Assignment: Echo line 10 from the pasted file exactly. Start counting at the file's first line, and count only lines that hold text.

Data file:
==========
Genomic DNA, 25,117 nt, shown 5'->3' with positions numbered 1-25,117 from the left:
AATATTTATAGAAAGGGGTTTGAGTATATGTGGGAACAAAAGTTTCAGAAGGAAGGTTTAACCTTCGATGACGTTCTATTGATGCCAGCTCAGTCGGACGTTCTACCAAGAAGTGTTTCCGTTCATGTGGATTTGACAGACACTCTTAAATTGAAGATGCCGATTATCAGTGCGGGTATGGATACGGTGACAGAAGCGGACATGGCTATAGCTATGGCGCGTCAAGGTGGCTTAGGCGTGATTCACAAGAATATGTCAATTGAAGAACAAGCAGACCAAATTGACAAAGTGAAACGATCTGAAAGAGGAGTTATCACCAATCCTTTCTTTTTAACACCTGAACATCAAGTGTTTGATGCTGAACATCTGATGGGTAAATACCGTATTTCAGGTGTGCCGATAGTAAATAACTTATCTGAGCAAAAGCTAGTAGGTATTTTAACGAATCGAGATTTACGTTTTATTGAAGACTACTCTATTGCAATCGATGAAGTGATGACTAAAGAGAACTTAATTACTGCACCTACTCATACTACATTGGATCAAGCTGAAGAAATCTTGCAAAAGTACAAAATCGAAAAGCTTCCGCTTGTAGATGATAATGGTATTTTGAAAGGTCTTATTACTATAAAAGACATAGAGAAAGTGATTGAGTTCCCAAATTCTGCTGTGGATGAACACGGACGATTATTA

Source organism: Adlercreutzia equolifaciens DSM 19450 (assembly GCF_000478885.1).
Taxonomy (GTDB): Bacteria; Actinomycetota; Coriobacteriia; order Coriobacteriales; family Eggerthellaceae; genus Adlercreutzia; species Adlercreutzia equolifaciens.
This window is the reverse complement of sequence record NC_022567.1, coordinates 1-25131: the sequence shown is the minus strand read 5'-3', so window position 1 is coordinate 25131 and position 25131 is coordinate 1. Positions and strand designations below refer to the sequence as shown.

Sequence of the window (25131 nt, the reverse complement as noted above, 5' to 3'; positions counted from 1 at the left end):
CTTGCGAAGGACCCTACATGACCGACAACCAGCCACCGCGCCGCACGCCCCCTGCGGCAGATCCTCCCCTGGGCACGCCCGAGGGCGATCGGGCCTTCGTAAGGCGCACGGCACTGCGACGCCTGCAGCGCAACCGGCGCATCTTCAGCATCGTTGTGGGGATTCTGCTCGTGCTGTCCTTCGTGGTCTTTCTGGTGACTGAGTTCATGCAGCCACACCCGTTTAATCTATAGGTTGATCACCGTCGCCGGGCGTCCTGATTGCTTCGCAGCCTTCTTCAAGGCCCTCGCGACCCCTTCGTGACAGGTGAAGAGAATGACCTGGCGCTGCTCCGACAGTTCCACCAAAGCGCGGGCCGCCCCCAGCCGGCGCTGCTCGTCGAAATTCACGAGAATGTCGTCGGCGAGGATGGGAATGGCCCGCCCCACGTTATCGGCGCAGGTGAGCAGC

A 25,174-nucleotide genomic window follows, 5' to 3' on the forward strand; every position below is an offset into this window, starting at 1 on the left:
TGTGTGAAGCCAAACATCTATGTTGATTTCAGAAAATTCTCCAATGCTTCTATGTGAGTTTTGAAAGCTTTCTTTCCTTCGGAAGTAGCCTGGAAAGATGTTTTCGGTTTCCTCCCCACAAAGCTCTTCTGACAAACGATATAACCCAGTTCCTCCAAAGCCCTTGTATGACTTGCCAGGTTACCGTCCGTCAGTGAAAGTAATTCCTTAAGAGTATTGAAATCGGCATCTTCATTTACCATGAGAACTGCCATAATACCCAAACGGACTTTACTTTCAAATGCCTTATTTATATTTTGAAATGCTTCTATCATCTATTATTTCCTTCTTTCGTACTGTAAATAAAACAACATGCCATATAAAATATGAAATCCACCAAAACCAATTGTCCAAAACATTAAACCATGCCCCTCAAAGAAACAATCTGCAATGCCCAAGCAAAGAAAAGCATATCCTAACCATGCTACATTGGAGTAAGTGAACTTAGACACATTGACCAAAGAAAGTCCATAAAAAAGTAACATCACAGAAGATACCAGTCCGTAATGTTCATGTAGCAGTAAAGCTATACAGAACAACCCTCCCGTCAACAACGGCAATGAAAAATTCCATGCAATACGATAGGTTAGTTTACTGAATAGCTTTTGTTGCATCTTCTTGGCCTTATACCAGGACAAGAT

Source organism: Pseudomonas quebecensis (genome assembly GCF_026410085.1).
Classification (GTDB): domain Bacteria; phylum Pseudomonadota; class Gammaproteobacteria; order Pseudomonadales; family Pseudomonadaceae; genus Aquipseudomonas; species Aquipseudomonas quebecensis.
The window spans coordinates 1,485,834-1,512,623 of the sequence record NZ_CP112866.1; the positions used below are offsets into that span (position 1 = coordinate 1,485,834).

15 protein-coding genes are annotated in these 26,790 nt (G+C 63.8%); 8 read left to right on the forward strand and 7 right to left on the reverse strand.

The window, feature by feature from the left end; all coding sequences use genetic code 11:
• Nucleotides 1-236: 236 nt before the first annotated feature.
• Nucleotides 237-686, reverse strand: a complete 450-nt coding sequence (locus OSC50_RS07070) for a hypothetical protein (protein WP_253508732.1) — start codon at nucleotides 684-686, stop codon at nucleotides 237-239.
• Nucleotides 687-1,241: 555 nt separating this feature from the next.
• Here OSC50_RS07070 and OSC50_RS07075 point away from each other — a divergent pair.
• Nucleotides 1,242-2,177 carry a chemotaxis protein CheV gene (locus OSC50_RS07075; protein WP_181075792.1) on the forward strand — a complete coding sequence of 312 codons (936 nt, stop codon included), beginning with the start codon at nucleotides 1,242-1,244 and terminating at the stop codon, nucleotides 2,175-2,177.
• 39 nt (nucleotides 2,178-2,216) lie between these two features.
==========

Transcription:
Source organism: Pseudomonas quebecensis (genome assembly GCF_026410085.1).